Not that any of this negates the reality of pain. Even my new friend Judy says that unpleasant things may turn up. But in the understanding of God’s love for us and thus his goodness being played out in our lives, we can face the unexpected and unwanted with a confidence that there’s something sweet to be gained. No longer must our pain define us negatively, but rather we can find the “vantage point” that it will give us going forward, confident that there is goodness below the surface.

At the end of the excerpt, Judy is quoting from Lord Byron’s poem “To Thomas Moore” when she writes, “Whatever sky’s above me, I’ve a heart for any fate.” The stanza following these two lines reads:

Though the ocean roar around me,
Yet it still shall bear me on;
Though a desert should surround me,
It hath springs that may be won.

Byron’s words remind me of what Charles Spurgeon so eloquently wrote: “I have learned to kiss the wave that throws me against the Rock of Ages.”

The springs God has shown me in the desert of the last three years have held more refreshing water than any I might experience from a dependable faucet. So while the story of infertility will certainly continue to hold weight in my life, my hope is that my attitude toward my reality is shaped by the vantage point I am climbing toward as I more clearly see God’s presence in the story.

understanding the peace that passes understanding

What does the word “peace” bring to mind when you hear it?

I picture a perfect fall day, leaves at the height of their brilliance and strewn across the walking path as I sit on a bench next to a creek, away from my phone and my to-do lists and the dog hair that always seems to pile up in the corners of my kitchen.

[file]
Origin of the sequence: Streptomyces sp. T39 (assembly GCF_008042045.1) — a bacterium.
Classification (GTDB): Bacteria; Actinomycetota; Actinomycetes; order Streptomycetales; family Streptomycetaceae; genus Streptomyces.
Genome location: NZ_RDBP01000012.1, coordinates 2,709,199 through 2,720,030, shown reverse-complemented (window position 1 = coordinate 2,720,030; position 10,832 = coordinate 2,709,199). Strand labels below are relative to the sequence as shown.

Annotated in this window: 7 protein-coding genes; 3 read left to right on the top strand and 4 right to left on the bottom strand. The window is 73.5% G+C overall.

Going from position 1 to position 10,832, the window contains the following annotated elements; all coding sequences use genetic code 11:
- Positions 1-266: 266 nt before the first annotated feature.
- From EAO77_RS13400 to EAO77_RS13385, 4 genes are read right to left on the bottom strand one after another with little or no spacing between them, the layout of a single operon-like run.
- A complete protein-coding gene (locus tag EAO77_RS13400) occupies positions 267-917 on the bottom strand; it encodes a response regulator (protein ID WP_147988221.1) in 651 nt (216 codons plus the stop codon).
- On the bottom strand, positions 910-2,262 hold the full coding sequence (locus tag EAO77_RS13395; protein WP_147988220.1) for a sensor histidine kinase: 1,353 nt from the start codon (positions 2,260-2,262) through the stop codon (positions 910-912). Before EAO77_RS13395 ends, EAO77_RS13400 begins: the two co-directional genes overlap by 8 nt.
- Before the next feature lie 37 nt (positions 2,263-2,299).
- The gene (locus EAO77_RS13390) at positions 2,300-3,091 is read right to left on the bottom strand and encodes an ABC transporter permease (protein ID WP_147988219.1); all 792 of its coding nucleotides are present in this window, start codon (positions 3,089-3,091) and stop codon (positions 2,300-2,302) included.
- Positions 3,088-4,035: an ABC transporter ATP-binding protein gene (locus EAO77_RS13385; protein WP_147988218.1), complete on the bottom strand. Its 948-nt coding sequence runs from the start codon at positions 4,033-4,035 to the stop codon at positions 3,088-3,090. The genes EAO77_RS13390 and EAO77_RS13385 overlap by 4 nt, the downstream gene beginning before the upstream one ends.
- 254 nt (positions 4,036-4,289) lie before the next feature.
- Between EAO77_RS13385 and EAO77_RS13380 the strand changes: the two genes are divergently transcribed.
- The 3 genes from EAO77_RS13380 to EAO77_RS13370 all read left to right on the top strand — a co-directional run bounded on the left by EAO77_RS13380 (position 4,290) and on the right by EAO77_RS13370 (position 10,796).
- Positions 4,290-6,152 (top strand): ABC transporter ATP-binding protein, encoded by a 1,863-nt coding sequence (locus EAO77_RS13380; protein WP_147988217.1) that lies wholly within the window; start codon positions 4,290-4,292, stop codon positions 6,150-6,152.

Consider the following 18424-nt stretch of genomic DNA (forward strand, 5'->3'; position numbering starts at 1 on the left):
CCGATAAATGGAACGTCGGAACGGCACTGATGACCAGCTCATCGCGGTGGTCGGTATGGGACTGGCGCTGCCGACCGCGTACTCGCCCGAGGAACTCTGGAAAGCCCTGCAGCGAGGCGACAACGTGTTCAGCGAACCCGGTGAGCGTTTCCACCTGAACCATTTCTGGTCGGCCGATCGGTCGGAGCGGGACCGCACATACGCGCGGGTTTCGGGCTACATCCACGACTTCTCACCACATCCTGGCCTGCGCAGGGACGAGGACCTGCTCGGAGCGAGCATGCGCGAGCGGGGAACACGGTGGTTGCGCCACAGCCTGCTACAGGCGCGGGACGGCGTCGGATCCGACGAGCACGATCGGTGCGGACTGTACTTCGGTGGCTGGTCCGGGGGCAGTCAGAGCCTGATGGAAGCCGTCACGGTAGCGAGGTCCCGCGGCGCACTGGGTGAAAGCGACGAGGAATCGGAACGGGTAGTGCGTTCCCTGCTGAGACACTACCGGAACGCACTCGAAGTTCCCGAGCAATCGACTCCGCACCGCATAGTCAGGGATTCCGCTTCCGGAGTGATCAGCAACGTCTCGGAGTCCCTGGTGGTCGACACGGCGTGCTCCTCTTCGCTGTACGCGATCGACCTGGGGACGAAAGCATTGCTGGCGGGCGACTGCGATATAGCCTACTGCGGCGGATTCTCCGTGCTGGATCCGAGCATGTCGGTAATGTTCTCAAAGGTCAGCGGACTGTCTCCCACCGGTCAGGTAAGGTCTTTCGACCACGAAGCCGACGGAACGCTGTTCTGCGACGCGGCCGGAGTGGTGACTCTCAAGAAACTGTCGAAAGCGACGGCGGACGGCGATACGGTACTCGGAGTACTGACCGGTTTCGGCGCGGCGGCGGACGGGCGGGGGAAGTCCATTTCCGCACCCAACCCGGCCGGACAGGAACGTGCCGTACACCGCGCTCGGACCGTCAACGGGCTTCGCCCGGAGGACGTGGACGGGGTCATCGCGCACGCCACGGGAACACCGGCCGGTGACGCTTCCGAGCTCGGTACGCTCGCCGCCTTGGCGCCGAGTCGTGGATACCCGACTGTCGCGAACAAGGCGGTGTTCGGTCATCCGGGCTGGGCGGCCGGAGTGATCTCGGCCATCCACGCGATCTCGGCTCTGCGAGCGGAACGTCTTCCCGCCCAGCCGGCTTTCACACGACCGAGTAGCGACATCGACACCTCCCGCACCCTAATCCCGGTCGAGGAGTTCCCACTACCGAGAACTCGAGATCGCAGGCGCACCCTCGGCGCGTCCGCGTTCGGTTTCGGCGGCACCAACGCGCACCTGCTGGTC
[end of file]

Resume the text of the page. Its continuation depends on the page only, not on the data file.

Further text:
Maybe for you it’s a different place, a beach or a spa or a snow day.

Or maybe it’s less of a place and more of a season of life, having everything “figured out” and no problems to solve. One common association of this word (especially among mothers of young children) is a desire for “peace and quiet.”

But often, peace is not accompanied by the quiet. In fact, peace is most clearly found when everything around it is chaos and confusion and clutter.

I once read (I wish I could remember where) a description of a painting that displayed a great storm rolling in above a waterfall. You could imagine the crashing of the water and the shudder of the thunder, lightning flashing to illuminate the woods surrounding the river banks. In one corner of the painting, a small nest was tucked away among some limbs, and a bird was featured, fast asleep. The illustrator had titled the work, “Peace.”

So often, I find myself praying for peace, and what I am actually praying for is an ease in my circumstances. I am asking for God to make clear everything around that is confusing. I am asking for things to slow down, to be happier – to be, honestly, what I want them to be. I want resolution, and I typically think that peace is found within that resolution.

However, right now, I am learning to see my life as “at peace”–even though many of my struggles and prayers are yet unresolved. Over the past four or five months, I have discovered that the things that once felt painful or difficult, while they have not gone away, are no longer dominating my life. I don’t want to deny that life has more of an element of uncertainty than ever right now, because I think that’s the most beautiful part about this peace from God.

“Do not be anxious about anything, but in everything by prayer and supplication with thanksgiving let your requests be made known to God. And the peace of God, which surpasses all understanding, will guard your hearts and your minds in Christ Jesus.” (Philippians 4:6-7)

The verses above provide two commands and a resulting promise. Don’t be anxious; instead, bring everything to God in prayer. If you do these things, you will experience this protective peace that passes understanding, which can only happen as you surrender those concerns to God.

The Message version provides a beautiful commentary on these verses:

“Don’t fret or worry. Instead of worrying, pray. Let petitions and praises shape your worries into prayers, letting God know your concerns. Before you know it, a sense of God’s wholeness, everything coming together for good, will come and settle you down. It’s wonderful what happens when Christ displaces worry at the center of your life.”

God’s peace is not related to a calm in our circumstances. Peace does not occur when life slows down or eases up, but rather when things are hard and nothing about our circumstances are easy. That’s why it surpasses understanding.